Pain Relief For Cats
Cats can’t really speak, at least not our language. And that can be extremely frustrating because when your kitty is in pain it can’t tell you which part of its body is hurting.
Felines can communicate through hissing, meowing, chirping and various other sounds. Unfortunately, neither of them can give you a clear identification of where the sore spot is. Moreover, these sounds don’t always mean that there’s something wrong with your beloved furball.
Other indicators are diarrhea, limping, vomiting, urinating problems, not drinking enough water, and so forth. Obviously, if there’s also a wounded spot, your pet is hurting. But regardless of the type of health issue, the fact is that the feline furball is in pain and your basic instinct is telling you to do something about it.
So what can you do to relieve the cat’s pain? For starters, you need to call your vet immediately. If you’re suspecting that your pet is suffering, call the doctor and explain the symptoms as thoroughly as possible. If you can’t schedule an appointment soon enough, there are a few safe pain reliefs for cats, which you can apply at home.
Pain reliefs for cats
Before you administer any remedies to your feline pal, it’s essential to keep in mind that there are different types of meds suitable for different types of aches. For example, you can’t give anxiety remedies to treat pain caused by urinary tract disease-triggered inflammation.
Moreover, pain reliefs suitable for humans or dogs will not help your cat. In fact, they may even harm it more severely than you can imagine.
The first thing that comes to mind to most pet parents out there are NSAID meds. Tylenol, Ibuprofen, and other similar meds are the most common NSAIDs, which you can find in your local drug store. They can easily battle pains and inflammation in humans, but that’s not the case when it comes to cats. It’s of intrinsic importance to never give your furry pal any of these pills.
Non-steroidal anti-inflammatory drugs (NSAIDs) must be avoided at all costs!
A feline’s organism cannot process properly such common medications manufactured for humans. Not only do they have nasty side effects for cats, but they also pose severe danger to your kitty’s overall health.
Some of the most common opioids, such as codeine, morphine, fentanyl and hydromorphone, are not only safe for cats, but they are often prescribed by vets for post-surgery treatment. They can also come in handy for reducing the pain from chronic conditions like cancer or arthritis.
These pain reliefs are safe for your feline pal, but you should never administer them to your pet before consulting with a reputable veterinarian.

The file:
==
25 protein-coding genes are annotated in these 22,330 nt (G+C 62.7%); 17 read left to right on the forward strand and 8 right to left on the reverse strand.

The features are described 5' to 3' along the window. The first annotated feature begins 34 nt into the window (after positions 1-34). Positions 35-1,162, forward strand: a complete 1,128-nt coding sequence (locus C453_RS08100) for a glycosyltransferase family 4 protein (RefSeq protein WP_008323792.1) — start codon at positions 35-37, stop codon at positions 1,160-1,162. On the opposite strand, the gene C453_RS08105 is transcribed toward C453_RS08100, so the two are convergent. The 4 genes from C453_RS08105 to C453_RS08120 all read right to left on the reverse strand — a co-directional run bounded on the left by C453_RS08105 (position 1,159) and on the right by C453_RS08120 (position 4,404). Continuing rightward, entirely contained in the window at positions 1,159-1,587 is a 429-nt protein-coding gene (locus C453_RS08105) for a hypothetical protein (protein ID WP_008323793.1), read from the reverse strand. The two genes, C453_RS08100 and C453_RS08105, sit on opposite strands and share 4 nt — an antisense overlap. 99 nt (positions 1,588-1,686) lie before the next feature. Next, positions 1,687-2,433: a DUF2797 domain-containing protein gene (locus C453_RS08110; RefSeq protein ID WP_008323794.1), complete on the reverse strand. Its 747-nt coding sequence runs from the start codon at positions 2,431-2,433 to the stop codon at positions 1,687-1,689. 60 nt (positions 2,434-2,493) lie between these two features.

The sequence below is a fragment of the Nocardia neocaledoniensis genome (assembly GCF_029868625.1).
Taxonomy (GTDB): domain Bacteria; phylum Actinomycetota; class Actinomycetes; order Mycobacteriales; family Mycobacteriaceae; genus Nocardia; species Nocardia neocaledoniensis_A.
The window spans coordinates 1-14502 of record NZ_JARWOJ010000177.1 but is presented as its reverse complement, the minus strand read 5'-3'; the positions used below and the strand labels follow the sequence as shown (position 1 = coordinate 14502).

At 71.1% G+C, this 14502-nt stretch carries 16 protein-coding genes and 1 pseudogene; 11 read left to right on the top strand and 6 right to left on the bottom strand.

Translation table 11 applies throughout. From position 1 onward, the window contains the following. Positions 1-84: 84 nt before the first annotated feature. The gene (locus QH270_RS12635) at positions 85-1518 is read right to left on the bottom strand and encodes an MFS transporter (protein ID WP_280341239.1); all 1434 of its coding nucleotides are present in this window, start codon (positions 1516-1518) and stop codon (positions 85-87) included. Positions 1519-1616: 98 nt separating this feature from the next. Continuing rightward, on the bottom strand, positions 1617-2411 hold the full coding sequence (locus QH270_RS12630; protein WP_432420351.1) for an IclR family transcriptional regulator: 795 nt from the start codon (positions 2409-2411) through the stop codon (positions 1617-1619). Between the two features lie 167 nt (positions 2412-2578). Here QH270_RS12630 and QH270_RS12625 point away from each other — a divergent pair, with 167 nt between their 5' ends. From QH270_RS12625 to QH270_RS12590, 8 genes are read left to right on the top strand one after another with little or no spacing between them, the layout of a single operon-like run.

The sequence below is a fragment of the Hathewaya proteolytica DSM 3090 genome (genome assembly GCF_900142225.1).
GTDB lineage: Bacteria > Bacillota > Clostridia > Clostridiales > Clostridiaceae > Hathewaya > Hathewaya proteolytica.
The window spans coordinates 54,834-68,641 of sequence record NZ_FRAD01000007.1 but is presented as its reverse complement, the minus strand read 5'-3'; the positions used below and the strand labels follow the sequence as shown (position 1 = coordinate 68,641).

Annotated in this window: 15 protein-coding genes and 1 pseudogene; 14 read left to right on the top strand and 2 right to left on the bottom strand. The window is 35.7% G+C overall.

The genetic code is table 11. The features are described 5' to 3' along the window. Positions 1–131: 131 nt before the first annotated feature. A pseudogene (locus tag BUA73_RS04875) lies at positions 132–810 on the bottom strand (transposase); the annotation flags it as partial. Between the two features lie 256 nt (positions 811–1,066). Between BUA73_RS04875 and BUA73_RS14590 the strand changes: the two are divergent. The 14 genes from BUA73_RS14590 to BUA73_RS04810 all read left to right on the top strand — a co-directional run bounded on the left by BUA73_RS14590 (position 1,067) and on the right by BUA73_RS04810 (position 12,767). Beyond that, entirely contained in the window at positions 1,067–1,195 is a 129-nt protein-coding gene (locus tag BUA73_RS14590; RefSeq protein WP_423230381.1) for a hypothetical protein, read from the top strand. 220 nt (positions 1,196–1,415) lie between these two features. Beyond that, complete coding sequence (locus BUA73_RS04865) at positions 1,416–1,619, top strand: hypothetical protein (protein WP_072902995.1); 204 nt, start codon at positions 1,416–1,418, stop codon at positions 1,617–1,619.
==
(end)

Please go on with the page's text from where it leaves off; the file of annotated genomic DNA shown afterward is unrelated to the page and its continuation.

Prednisolone, dexamethasone and other similar corticosteroids are often given to cats to relieve inflammation and other painful side effects of allergies, arthritis or other health conditions. While they are pet-safe, you should ask your vet for the proper dosage. As any other hormone medication out there, if abused, corticosteroids can harm your kitty.
Omega-3 fatty acids
Instead of giving medication as a pain relief to your cat, you can change its diet. Foods which are abundant on omega-3 fatty acids like salmon can relieve the kitty’s pain. Due to the inflammation-reducing properties of the omega-3s, a simple change of diet can go a long way.
In fact, senior cats should be getting a substantial amount of omega-3s due to the fact that the healthy fatty acids reduce joint inflammation. And as you well know, joint problems aren’t uncommon for older kitties.
Cranberry juice is a well-known home remedy for cats suffering from urinary tract infection. Peeing too much or too little, doing it outside the litter box, suffering from inflammation and pain during urination are common symptoms for UTI.
Of course, not all cranberry-based products are the same and specialists are still debating on whether or not cranberry juice can cure UTI. However, it has been proven that in most cases it can relieve some of your kitty’s pain.
Vitamin deficiency not only results in a number of health issues, but it can also increase the pain your feline pal is experiencing.
Regardless of the pain’s source, don’t ever attempt to self-diagnose your pet. Don’t administer any form of medication before consulting with your vet. If you’re suspecting that your cat is in pain or that something’s wrong with its overall health, schedule an appointment with a reputable doctor as soon as possible. And always keep in mind that you should never give common NSAIDs as pain reliefs to your cat!